This week Greece finally put a figure on its demand for war reparations from Germany – €278.7bn as compensation for the death and destruction visited by the Nazis during the war. Opinion polls suggest that this gambit is widely popular in Greece. But by bringing this issue up now, the Greek government may have made a serious miscalculation that could contribute to the country’s disorderly exit from the euro.
Greece’s reparations demand comes at a time when the government in Athens is running out of money and its creditors are running out of patience. The country is likely to need a new bailout package this summer. By putting the reparations issue on the table, the Greeks may feel they gain extra leverage – as well as the possibility that they will actually get debts written off, rather than simply extended. But they have also significantly raised the risk that the Germans will simply walk away from the table altogether – forcing Greece into a default and a disorderly exit from the euro. Read more
It is a momentous day for the European Central Bank as it launches full-scale government bond buying. Mr Draghi started speaking at 13.30 GMT and the press conference usually lasts for an hour.
By Ralph Atkins and Lindsay Whipp
Within twenty years of the end of the second world war, the same European countries that had been sworn enemies during six years of bloody conflict committed themselves to a future of peace, prosperity and political and economic integration.
Some war crimes suspects slipped the net and avoided the Nuremberg trials, but their elusiveness did not interrupt or discredit the reconciliation process led by West Germany and France.
But two decades on from the wars that ripped apart the former Yugoslavia, it is impossible to make the case that reconciliation and integration are as advanced there as they were in western Europe by the mid-1960s.
The region’s societies, ethnicities and political leaderships remain bitterly at odds over how to assess the war crimes committed in Croatia and Bosnia-Herzegovina between 1991 and 1995.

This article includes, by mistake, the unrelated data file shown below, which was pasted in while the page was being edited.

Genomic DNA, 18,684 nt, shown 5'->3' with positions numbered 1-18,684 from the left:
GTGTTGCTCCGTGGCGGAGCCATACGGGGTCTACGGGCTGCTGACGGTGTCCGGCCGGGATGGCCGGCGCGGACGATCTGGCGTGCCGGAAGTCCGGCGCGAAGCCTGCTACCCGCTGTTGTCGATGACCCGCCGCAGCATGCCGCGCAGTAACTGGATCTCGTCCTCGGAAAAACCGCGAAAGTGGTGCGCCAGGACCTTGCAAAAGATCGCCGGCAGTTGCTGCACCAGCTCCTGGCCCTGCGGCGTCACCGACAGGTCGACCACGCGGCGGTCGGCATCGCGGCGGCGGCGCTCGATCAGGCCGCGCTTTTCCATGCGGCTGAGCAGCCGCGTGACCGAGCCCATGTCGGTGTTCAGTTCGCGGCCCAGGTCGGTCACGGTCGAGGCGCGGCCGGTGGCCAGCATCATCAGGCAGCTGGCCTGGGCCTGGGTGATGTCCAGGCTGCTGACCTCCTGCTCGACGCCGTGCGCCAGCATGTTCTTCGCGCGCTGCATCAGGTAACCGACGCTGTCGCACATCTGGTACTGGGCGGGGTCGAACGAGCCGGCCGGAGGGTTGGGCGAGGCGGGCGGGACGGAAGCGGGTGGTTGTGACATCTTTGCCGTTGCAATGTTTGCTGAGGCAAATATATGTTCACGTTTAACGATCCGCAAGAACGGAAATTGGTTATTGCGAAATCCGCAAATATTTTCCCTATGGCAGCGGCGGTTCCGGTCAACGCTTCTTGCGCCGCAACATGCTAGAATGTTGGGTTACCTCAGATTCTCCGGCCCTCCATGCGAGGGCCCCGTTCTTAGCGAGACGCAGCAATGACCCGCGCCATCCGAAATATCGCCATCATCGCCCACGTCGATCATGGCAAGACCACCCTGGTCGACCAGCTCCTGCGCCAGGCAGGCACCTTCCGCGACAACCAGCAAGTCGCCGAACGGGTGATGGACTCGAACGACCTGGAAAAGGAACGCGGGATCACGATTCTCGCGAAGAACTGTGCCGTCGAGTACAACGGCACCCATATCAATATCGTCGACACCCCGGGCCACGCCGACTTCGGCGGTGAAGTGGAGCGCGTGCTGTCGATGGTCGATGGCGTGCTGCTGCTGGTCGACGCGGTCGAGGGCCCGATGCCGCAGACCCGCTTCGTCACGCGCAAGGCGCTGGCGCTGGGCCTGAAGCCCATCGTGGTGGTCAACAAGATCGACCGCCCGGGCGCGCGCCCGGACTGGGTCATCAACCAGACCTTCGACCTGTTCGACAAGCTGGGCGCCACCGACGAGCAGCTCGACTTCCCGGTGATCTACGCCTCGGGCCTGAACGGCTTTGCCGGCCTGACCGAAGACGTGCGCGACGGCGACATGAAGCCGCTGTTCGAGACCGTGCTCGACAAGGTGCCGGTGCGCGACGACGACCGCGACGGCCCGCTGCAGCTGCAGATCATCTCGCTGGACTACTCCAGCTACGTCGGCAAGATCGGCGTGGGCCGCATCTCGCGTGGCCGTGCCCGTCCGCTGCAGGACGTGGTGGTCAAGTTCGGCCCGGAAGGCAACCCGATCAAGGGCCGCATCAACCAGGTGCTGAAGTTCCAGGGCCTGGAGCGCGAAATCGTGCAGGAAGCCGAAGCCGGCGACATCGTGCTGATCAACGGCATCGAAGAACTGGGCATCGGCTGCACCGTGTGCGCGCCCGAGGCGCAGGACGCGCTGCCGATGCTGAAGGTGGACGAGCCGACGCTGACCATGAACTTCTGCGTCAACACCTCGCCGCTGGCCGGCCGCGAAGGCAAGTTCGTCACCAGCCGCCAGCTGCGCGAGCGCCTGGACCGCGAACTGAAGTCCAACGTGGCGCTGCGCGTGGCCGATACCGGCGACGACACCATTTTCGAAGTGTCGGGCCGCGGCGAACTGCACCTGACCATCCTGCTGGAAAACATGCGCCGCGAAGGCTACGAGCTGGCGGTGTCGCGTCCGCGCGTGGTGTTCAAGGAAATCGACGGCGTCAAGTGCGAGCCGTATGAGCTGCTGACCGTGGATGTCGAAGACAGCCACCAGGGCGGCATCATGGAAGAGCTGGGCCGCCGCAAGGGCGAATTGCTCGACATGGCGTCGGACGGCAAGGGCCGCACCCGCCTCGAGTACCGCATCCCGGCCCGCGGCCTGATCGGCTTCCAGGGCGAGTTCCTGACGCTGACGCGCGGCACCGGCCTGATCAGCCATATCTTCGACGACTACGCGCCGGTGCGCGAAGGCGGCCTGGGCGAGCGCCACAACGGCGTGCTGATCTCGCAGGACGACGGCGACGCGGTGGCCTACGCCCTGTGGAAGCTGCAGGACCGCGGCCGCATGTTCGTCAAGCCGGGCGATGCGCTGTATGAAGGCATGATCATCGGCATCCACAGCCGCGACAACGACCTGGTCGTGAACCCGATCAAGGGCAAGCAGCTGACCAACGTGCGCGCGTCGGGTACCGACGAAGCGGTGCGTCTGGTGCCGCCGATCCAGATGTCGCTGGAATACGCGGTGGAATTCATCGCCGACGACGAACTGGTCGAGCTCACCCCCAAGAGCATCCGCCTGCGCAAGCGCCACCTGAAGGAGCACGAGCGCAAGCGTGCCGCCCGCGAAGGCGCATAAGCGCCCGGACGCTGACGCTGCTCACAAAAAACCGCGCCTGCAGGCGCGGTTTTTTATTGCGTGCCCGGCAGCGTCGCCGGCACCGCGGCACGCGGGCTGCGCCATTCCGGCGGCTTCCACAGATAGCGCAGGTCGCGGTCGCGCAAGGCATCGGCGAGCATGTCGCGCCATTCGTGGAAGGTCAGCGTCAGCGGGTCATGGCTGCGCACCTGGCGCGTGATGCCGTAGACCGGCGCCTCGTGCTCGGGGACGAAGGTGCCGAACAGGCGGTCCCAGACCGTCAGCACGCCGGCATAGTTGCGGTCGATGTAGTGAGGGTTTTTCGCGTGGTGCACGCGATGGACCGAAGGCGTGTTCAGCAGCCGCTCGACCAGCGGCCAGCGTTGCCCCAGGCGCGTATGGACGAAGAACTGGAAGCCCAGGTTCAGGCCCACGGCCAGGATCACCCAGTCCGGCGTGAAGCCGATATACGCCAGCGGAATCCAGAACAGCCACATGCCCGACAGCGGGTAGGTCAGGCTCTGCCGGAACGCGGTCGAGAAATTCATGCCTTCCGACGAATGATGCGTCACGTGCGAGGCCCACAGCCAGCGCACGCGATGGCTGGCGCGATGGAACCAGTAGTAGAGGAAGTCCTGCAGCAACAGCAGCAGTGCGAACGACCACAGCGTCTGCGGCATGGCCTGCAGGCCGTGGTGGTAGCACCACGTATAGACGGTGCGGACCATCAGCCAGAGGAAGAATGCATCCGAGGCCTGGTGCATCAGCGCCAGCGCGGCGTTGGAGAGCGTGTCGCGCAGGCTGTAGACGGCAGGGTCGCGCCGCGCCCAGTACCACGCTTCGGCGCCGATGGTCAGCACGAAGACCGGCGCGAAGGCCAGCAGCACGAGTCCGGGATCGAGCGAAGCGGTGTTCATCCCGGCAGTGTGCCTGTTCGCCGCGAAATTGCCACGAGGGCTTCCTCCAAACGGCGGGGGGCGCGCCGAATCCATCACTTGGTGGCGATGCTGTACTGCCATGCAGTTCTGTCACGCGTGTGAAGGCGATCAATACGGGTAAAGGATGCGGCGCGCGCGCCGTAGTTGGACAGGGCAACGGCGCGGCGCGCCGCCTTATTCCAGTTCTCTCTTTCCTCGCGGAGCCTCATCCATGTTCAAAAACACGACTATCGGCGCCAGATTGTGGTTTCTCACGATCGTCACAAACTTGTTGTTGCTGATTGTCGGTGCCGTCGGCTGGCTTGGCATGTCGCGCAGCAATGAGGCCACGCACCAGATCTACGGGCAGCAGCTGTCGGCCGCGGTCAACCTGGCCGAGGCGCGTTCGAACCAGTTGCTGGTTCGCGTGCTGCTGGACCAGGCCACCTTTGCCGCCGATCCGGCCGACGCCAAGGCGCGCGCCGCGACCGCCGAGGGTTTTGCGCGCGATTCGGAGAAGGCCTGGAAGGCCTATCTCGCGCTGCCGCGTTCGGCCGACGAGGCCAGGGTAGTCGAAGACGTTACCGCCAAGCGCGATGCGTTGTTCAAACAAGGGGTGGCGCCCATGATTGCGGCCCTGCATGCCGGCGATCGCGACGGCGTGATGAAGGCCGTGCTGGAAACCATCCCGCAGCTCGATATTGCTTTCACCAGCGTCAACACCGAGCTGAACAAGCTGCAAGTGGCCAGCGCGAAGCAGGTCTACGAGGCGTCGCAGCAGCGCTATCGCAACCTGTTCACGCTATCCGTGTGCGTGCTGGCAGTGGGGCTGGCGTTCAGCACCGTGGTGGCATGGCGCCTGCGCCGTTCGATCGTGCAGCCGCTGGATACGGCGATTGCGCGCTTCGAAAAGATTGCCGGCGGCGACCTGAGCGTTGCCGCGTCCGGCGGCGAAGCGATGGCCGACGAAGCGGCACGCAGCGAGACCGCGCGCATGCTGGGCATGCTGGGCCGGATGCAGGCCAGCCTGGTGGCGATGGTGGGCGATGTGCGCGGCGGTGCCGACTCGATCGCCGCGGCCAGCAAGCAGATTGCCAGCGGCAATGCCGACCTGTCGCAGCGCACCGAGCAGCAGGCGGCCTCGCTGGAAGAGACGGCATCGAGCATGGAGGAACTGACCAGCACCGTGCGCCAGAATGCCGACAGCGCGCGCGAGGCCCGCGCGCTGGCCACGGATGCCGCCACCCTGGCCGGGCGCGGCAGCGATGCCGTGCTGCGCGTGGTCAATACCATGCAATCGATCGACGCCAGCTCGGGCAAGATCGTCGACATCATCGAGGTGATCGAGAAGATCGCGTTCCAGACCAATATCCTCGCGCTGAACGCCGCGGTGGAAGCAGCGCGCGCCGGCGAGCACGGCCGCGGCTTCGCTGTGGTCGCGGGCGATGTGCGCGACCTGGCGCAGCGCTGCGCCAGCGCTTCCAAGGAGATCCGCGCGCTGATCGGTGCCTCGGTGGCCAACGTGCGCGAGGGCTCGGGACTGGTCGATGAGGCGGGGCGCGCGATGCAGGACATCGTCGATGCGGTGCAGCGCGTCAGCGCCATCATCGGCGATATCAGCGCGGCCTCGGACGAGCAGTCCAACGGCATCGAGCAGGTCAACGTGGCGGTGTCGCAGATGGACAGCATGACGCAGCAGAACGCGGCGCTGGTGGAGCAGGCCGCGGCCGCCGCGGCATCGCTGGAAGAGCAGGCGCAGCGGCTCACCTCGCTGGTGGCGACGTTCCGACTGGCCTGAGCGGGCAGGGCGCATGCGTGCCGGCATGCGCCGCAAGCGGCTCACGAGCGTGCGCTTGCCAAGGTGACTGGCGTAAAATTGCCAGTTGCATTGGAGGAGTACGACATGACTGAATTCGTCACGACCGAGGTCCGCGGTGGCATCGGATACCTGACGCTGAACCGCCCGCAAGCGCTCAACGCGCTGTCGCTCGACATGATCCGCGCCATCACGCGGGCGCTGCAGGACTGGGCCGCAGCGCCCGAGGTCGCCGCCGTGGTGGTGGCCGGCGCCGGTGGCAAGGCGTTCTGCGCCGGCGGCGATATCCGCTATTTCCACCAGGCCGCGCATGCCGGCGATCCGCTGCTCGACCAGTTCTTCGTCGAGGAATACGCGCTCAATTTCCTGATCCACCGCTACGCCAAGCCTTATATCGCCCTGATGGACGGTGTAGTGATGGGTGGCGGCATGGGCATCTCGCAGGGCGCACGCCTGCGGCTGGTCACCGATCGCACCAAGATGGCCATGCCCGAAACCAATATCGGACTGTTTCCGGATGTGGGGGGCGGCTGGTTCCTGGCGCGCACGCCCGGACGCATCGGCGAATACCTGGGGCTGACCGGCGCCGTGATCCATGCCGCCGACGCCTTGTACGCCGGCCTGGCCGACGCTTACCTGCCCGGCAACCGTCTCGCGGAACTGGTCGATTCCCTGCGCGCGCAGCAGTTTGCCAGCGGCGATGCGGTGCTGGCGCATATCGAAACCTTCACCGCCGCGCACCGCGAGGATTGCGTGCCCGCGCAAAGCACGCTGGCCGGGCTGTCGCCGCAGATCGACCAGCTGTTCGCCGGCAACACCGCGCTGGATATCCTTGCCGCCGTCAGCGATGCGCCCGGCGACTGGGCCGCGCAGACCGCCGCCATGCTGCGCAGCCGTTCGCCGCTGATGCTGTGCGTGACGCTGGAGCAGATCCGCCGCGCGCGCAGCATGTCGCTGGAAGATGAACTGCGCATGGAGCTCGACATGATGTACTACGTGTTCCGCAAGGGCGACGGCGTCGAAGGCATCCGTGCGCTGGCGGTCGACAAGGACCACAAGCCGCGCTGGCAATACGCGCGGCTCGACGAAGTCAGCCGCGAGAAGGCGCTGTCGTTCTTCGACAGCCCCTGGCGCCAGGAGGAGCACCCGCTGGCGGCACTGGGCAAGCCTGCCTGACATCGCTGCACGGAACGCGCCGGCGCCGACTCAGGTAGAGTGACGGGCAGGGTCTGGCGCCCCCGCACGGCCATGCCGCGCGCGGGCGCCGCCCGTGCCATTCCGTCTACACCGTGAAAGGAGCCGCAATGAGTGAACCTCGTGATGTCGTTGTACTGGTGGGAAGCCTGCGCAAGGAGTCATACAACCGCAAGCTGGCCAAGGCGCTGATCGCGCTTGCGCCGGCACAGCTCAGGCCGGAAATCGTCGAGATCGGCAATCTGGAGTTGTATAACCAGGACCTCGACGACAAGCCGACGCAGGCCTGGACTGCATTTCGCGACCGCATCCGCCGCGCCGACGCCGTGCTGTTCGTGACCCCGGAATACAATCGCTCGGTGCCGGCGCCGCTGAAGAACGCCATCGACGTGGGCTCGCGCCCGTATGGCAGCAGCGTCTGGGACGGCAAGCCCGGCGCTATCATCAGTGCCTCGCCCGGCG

By Gideon Rachman
Germany has a habit of winning the World Cup at symbolic moments. Victory in 1954 – captured in the film, The Miracle of Bern – allowed Germans a moment of pride and redemption after defeat and disgrace in 1945. A second victory in 1974 went to a West Germany whose “economic miracle” had, by then, allowed it to regain its status as one of the world’s most advanced nations. Victory in 1990, just months after the fall of the Berlin Wall, caught the joy and potential of a soon-to-be united Germany.
US-German relations strained over new spying allegations
Germany has summoned the US envoy following allegations that an agent working for Germany’s intelligence agency was spying for the US. Gideon Rachman is joined by James Blitz, former security correspondent, and Jeevan Vasagar, Berlin correspondent, to discuss what this means for already troubled relations between the Obama and Merkel governments, and how the two nations can resolve their differences in order to tackle the numerous shared geopolitical challenges they face.
The front page of Wednesday's Bild
When the final whistle put an end to the drubbing, the winning team celebrated with unusual restraint.
Despite an incredible seven of Germany’s 14 shots ending up in the back of the net, there was little gloating at having delivered a stunning 7-1 thrashing to Brazil, tournament favourites, on their home turf.
The players’ wish to express their joy of securing a place in a World Cup final was delayed by pity – a sense that their opponents, and the Brazilians in the crowd, should not be embarrassed further within the dome of the Estádio Mineirão in Belo Horizonte.
That will have won them as many fans as the flair with which they played last night.
Back in Germany, however, the reaction was as euphoric as one would expect when the national team secures a shot at football’s ultimate prize in such emphatic fashion. Read more
After all the UK press has written about him over the past few weeks, it is good to see Jean-Claude Juncker still has a sense of humour.
The former Luxembourg prime minister has largely kept his head down since he emerged as the front-runner for the European Commission presidency – and came under fire from UK prime minister David Cameron and the pro-Conservative battalions of the British media.
On Tuesday Mr Juncker broke cover to deliver a speech at a Berlin security conference – he had, he said, accepted the invitation before becoming embroiled in the latest battle of Brussels.
Explaining that he was between jobs – having handed over the reins in Luxembourg in December and yet to be installed in a new post – he added with a smile: “I am a transgender person, in the political sense.” Read more
By Gideon Rachman
Discussing Britain’s Europe policy earlier this year, a senior adviser to the prime minister shrugged: “I know we’re accused of putting all our eggs in the Merkel basket. But, frankly, we don’t have another basket.”